NAHA, Japan (Kyodo) -- Okinawa on Wednesday marked the 76th anniversary of the end of a major World War II ground battle between Japanese and U.S. troops, with a memorial service downscaled for the second straight year due to the coronavirus pandemic.
Prime Minister Yoshihide Suga, who was not invited to the event amid the pandemic, is scheduled to give a speech in a video message. The 1945 battle in the final phase of World War II claimed the lives of over 200,000 people, including civilians as well as Japanese and U.S. combatants.
Okinawa Gov. Denny Tamaki will make a "peace declaration" in the ceremony at the Peace Memorial Park in Itoman, the site of the final stage of the Battle of Okinawa.
Around 94,000 civilians, about a quarter of Okinawa's population at the time, as well as over 94,000 Japanese soldiers and about 12,500 U.S. troops died in the fighting from March through June 1945, according to the government of the southern Japan prefecture.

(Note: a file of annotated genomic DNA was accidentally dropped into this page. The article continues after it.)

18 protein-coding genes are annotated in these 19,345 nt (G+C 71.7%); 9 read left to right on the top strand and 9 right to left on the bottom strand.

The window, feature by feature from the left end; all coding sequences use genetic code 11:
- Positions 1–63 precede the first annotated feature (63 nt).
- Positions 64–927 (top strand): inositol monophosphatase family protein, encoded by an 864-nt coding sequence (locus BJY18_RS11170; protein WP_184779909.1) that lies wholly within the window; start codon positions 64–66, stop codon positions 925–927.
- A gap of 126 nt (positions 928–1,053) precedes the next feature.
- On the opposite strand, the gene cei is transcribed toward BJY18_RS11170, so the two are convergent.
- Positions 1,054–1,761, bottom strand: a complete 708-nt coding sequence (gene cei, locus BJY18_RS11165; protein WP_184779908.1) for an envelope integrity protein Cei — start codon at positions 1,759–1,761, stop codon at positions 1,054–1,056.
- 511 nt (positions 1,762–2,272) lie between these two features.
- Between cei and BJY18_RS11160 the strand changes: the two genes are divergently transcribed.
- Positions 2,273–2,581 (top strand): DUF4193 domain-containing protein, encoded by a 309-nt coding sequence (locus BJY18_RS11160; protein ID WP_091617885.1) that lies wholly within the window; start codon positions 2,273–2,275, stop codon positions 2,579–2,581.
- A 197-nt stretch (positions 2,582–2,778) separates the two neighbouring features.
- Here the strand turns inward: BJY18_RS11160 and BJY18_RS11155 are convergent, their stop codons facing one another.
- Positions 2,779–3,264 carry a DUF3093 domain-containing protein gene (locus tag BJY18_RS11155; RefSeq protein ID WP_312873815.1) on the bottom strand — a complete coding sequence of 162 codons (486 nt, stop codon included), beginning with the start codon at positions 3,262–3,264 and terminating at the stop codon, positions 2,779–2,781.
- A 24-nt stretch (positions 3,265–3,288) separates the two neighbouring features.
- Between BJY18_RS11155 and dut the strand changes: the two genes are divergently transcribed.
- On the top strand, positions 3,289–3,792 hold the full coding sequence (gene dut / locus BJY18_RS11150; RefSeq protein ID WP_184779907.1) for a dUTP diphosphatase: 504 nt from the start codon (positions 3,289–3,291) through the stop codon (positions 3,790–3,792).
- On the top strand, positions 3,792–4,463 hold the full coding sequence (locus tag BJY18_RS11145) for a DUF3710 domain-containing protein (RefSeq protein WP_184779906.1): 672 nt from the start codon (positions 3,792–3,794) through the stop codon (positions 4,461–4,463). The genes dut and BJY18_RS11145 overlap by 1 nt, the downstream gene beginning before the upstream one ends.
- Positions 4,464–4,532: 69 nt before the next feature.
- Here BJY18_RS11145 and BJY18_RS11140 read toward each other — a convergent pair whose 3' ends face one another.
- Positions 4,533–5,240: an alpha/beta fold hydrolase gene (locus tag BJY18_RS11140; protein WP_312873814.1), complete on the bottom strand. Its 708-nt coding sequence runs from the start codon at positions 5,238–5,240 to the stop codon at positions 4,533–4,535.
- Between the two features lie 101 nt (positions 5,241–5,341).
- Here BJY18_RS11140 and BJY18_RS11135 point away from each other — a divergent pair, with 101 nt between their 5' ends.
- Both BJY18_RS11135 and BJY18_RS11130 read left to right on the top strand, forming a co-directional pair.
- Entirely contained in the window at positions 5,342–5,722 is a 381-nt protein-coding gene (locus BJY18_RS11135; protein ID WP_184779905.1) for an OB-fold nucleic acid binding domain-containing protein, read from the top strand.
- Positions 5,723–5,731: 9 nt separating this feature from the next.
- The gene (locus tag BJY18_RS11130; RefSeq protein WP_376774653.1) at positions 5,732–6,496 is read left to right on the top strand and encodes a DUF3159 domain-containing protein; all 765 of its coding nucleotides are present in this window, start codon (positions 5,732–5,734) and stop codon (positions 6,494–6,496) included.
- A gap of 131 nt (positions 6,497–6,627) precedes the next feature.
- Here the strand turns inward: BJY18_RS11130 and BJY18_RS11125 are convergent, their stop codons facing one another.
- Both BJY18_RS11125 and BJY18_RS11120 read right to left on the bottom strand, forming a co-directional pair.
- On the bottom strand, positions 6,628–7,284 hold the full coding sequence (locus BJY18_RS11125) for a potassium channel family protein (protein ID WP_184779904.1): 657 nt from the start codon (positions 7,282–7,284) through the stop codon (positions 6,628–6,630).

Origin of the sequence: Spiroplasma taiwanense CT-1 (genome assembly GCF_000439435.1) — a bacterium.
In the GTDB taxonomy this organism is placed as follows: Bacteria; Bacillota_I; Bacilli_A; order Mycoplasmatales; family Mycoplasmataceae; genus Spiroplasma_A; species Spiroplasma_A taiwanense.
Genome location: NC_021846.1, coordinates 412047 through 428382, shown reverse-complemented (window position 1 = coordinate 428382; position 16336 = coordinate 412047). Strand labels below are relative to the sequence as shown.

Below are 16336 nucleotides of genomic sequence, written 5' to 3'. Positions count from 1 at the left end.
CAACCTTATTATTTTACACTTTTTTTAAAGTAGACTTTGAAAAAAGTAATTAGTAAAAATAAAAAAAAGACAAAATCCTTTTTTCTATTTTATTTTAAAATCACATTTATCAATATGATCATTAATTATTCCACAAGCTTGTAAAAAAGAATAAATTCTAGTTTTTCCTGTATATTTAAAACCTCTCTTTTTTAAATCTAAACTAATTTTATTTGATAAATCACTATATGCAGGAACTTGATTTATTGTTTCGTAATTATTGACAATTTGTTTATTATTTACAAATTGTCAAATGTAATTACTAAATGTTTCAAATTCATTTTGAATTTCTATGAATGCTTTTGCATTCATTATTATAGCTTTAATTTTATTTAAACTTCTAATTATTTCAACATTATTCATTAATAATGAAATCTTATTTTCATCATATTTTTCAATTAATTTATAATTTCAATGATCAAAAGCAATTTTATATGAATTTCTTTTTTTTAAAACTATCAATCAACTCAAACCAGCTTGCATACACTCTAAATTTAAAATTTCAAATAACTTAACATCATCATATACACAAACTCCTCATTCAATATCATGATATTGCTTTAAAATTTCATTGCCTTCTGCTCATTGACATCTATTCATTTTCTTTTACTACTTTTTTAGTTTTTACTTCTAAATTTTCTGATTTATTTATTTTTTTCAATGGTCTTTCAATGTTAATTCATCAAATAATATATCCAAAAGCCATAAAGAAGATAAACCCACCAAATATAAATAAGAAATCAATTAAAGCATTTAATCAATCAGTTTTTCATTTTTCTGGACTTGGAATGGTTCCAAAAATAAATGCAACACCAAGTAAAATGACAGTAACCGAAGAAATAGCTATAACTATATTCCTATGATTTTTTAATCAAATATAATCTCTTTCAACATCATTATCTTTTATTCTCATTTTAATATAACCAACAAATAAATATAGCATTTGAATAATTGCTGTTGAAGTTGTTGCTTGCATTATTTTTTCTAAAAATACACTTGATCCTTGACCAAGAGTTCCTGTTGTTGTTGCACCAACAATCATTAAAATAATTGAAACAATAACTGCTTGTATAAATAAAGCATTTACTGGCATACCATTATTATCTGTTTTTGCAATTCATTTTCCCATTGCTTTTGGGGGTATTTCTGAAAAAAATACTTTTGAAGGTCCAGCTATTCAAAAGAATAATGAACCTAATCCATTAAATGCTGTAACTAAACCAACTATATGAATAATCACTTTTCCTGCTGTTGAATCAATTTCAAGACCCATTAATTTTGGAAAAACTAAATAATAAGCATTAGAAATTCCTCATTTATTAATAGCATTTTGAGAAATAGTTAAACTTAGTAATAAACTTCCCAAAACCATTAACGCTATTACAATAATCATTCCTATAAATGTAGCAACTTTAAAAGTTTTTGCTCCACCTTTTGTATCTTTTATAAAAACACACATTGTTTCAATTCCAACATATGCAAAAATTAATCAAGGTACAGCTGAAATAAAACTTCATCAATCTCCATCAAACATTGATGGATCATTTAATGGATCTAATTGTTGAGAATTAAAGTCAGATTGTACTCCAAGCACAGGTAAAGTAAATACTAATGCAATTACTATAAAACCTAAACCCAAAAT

This year's anniversary comes as the local and central governments remain split over the large U.S. military presence in the island prefecture.
The prefecture constitutes around 0.6 percent of Japan's total land area but hosts 70 percent of the total acreage exclusively used by U.S. military facilities in Japan.
Despite strong local opposition, the central government has been pushing forward with land reclamation for the planned relocation of U.S. Marine Corps Air Station Futenma from a crowded residential area in Ginowan to the less densely populated coastal district of Henoko, in Nago, both in Okinawa.